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How to cope with student life

Explains how having a mental health problem can impact upon being a student, and suggests ways of coping and where to go for support.

Your stories

Discovering depression

Stephen
Posted on 27/09/2013

Life in limbo – waiting for talking therapy

Francesca blogs about the impact of waiting for talking therapy, as part of our We Need to Talk campaign.

Francesca
Posted on 28/11/2013

The importance of choice – access to talking therapies

Al blogs for us about the importance of choice and having access to the right talking therapy to suit you.

Posted on 02/12/2013

Becoming a student - changes and choices

*Video, courtesy of Leeds University Students Union, discussing students’ experiences of studying while having mental health problems. Student unions provide a range of welfare support to students as well as providing services and running campaigns on issues affecting them.

What changes can I expect on becoming a student?

Studying is likely to bring a number of changes to your life. Hopefully it should be enjoyable and interesting, but it can also be challenging – especially if you are experiencing a mental health problem. Some changes or new experiences that many people experience are:

  • meeting and working with new people
  • new demands such as deadlines for written work or presentations
  • exams
  • balancing the demands of studying with work or caring commitments
  • maintaining relationships with family and old friends
  • leaving home or moving house.

What type of course should I take?

Apart from choosing something you want to do for your personal development or pleasure, or to improve your work prospects, it is important to try to choose a way of learning that fits with your lifestyle and preferences. There are many different forms of course available. They may vary in length, when and where you can do them, and whether they have exams or assessments. Some things you might like to consider when thinking about your mental health might be:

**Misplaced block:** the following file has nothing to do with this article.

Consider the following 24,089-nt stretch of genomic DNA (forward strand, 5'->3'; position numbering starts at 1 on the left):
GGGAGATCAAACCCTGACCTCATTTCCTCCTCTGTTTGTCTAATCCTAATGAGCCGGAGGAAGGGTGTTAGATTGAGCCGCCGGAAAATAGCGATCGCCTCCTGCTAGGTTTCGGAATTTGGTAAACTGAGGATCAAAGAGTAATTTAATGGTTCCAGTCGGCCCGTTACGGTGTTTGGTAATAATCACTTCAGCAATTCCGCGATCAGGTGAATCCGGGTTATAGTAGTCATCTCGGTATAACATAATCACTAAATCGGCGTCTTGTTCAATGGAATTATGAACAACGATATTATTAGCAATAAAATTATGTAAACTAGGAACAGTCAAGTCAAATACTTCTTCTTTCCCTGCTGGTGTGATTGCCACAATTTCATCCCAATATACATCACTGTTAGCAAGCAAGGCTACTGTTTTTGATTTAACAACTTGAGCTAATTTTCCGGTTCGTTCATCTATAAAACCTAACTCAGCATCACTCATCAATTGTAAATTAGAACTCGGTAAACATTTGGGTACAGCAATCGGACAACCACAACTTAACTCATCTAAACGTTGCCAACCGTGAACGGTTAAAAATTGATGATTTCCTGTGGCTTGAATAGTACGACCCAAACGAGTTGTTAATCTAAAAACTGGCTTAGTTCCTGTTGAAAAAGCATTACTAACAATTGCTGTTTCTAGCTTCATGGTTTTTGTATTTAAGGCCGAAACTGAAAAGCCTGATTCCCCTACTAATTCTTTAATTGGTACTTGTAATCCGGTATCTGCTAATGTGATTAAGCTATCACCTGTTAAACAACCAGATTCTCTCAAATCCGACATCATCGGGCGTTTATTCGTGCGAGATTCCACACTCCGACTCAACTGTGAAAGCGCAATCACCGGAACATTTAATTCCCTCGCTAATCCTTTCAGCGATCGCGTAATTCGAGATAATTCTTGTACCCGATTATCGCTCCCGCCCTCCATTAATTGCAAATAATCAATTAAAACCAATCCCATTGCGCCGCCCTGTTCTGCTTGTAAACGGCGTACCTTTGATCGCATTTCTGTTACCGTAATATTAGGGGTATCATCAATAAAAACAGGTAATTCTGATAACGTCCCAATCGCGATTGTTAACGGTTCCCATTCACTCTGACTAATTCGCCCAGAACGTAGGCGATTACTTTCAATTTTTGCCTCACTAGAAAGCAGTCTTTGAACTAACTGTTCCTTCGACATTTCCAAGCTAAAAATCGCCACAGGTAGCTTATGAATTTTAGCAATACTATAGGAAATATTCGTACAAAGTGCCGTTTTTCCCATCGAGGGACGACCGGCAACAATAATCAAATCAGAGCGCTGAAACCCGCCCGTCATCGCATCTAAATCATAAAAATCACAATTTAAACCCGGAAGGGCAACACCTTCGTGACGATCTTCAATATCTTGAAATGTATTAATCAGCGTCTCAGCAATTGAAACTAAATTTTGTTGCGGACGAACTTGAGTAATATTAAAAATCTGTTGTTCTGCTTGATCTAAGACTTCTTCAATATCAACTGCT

• Full or part-time – part-time courses allow you to have more free time for work or other responsibilities; they usually have lower fees; and they may give you more flexibility for medical appointments, for example. Full-time courses are completed more quickly, and you may find it easier to fully concentrate on your studies without having to juggle a lot of priorities, which may cause stress.
  • Online or at college – online courses mean not having to live near or travel to the college or university very often. It is more flexible and often allows you to complete work at your own pace, so could be less pressurised. Support is usually provided, but you may need to consider if you would feel isolated. Attending a course at a college or university campus gives you the opportunity of more immediate support from other students and tutors.
  • When you want to study – many colleges and some universities offer evening-only or weekend courses. These can be combined more easily with a full-time job or childcare responsibilities. Evenings may also be useful if you take any medication that makes mornings difficult. Or you may prefer day courses that give you a sense of a more regular routine.
  • Exams and assessments – if there is a choice, you may want to think about how you deal with pressure and if you want ongoing assessment and/or exams. If you are studying just for personal interest, you may be able to do a course that doesn’t require exams or assessments, or where they are optional.

Most colleges and many universities will have courses that suit you whichever choices you make. Their admissions department will usually be able to help you consider your options and will be happy to provide more detailed guidance. Most will have a website with information and contact details you can use.

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